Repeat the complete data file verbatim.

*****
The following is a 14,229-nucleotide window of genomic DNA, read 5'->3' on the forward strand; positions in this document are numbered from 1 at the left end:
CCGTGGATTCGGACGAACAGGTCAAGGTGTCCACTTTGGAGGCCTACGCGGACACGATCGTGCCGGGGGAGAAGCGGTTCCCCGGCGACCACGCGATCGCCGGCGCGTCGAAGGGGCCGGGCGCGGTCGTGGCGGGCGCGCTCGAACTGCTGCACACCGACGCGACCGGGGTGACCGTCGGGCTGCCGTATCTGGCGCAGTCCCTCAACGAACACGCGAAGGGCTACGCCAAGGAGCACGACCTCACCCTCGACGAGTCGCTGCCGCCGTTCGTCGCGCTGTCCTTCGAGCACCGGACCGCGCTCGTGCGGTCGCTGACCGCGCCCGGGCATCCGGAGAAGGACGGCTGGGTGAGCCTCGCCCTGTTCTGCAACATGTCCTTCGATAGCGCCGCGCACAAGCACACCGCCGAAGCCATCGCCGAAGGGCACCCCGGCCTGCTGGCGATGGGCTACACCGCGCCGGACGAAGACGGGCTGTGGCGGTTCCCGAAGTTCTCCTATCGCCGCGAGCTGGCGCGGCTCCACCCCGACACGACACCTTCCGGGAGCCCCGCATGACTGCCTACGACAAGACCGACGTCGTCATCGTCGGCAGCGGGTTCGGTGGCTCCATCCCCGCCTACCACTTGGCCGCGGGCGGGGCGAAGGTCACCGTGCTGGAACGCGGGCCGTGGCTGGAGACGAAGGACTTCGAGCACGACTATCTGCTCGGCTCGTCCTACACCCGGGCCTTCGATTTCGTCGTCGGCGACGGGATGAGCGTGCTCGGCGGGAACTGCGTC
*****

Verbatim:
The following is a 14,229-nucleotide window of genomic DNA, read 5'->3' on the forward strand; positions in this document are numbered from 1 at the left end:
CCGTGGATTCGGACGAACAGGTCAAGGTGTCCACTTTGGAGGCCTACGCGGACACGATCGTGCCGGGGGAGAAGCGGTTCCCCGGCGACCACGCGATCGCCGGCGCGTCGAAGGGGCCGGGCGCGGTCGTGGCGGGCGCGCTCGAACTGCTGCACACCGACGCGACCGGGGTGACCGTCGGGCTGCCGTATCTGGCGCAGTCCCTCAACGAACACGCGAAGGGCTACGCCAAGGAGCACGACCTCACCCTCGACGAGTCGCTGCCGCCGTTCGTCGCGCTGTCCTTCGAGCACCGGACCGCGCTCGTGCGGTCGCTGACCGCGCCCGGGCATCCGGAGAAGGACGGCTGGGTGAGCCTCGCCCTGTTCTGCAACATGTCCTTCGATAGCGCCGCGCACAAGCACACCGCCGAAGCCATCGCCGAAGGGCACCCCGGCCTGCTGGCGATGGGCTACACCGCGCCGGACGAAGACGGGCTGTGGCGGTTCCCGAAGTTCTCCTATCGCCGCGAGCTGGCGCGGCTCCACCCCGACACGACACCTTCCGGGAGCCCCGCATGACTGCCTACGACAAGACCGACGTCGTCATCGTCGGCAGCGGGTTCGGTGGCTCCATCCCCGCCTACCACTTGGCCGCGGGCGGGGCGAAGGTCACCGTGCTGGAACGCGGGCCGTGGCTGGAGACGAAGGACTTCGAGCACGACTATCTGCTCGGCTCGTCCTACACCCGGGCCTTCGATTTCGTCGTCGGCGACGGGATGAGCGTGCTCGGCGGGAACTGCGTC